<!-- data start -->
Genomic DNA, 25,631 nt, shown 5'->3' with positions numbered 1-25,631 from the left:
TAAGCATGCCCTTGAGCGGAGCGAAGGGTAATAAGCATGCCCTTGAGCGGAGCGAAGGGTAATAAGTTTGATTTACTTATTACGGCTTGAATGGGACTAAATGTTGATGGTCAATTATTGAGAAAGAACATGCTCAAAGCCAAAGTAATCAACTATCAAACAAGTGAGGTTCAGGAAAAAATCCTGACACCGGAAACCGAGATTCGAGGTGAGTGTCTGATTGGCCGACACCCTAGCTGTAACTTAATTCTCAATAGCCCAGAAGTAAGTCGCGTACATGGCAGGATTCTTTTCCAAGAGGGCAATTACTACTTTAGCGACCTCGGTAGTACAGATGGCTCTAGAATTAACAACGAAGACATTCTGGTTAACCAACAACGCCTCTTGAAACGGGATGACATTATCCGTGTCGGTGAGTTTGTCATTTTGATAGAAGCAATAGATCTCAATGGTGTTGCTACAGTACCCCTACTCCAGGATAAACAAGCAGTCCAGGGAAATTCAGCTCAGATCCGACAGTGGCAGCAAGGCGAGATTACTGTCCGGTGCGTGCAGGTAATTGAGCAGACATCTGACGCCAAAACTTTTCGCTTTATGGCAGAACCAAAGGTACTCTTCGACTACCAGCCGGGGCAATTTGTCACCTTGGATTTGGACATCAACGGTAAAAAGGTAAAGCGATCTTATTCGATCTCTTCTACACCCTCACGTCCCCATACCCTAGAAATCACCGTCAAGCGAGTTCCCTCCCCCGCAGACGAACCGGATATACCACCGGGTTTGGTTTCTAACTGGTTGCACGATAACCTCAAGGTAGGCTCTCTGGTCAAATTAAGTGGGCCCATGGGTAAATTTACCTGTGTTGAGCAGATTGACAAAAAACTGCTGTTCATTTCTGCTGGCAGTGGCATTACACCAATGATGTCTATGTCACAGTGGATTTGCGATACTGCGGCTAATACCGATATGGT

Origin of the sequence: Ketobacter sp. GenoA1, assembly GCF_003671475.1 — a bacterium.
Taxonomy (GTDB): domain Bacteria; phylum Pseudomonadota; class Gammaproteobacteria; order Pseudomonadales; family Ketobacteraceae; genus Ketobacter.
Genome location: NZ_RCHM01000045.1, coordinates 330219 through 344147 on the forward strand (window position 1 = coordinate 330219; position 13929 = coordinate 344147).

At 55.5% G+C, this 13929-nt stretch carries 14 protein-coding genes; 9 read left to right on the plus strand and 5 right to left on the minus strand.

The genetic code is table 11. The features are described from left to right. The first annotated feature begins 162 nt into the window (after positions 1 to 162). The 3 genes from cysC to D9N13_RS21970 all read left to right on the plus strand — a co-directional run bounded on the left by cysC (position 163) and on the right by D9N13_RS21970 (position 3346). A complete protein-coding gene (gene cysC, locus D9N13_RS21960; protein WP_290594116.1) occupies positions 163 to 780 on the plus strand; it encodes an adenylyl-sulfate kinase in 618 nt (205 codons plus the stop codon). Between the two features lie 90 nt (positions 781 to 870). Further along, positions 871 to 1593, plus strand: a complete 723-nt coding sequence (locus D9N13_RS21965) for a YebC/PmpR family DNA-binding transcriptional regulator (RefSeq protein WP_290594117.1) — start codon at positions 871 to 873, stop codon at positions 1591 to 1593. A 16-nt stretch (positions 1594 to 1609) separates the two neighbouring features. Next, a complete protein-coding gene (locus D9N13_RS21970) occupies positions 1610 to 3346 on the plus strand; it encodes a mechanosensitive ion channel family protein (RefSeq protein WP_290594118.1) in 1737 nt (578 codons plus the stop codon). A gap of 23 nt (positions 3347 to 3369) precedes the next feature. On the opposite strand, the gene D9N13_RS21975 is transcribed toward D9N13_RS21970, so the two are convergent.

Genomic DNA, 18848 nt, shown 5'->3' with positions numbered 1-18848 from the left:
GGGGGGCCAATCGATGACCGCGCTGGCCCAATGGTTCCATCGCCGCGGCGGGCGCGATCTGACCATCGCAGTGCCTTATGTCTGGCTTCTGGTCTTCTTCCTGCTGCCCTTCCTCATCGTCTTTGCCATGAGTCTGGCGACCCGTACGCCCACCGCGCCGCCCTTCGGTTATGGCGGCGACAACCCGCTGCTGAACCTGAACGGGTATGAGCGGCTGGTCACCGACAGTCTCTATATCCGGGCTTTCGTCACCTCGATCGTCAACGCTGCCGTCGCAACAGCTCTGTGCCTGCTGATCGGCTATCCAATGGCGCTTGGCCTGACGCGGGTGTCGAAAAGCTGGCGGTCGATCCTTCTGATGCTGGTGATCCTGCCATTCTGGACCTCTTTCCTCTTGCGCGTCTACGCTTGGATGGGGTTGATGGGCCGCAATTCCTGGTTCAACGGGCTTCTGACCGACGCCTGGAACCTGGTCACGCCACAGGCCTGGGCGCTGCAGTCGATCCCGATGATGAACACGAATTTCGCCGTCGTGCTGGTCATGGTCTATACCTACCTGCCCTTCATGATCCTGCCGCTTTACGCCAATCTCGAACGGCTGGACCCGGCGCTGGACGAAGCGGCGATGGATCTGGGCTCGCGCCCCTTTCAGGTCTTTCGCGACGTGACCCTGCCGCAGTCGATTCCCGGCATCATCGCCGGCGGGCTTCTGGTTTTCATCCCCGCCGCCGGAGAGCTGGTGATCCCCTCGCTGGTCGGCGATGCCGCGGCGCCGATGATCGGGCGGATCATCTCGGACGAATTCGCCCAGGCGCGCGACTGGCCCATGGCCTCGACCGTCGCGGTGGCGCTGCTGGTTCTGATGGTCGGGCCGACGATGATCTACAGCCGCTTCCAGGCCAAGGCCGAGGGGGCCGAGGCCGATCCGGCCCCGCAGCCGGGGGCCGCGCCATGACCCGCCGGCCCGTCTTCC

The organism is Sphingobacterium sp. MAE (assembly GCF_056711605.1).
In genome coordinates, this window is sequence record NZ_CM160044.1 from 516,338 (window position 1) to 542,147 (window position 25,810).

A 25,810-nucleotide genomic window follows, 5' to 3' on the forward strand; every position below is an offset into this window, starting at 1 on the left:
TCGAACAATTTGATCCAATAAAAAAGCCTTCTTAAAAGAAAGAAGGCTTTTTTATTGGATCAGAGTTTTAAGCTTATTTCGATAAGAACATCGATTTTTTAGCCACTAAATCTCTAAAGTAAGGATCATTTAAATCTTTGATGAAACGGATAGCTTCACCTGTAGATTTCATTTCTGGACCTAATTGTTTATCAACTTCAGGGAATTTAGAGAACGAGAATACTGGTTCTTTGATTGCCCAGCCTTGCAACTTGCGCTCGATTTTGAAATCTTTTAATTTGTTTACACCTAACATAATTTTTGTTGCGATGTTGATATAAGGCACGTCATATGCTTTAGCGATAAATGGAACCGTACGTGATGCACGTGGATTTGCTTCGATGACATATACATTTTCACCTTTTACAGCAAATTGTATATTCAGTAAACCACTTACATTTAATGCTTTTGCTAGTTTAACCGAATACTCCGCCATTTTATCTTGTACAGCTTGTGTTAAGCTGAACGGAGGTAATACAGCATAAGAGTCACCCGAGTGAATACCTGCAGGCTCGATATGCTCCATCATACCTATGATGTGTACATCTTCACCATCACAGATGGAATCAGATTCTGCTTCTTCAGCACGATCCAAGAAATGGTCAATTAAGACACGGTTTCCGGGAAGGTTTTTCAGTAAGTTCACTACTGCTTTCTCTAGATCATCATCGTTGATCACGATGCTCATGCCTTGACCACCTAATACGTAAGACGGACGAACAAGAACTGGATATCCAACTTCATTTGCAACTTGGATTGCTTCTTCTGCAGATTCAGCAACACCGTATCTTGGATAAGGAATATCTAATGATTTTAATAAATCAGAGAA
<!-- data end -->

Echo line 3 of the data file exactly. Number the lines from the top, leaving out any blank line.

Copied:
Origin of the sequence: Ketobacter sp. GenoA1, assembly GCF_003671475.1 — a bacterium.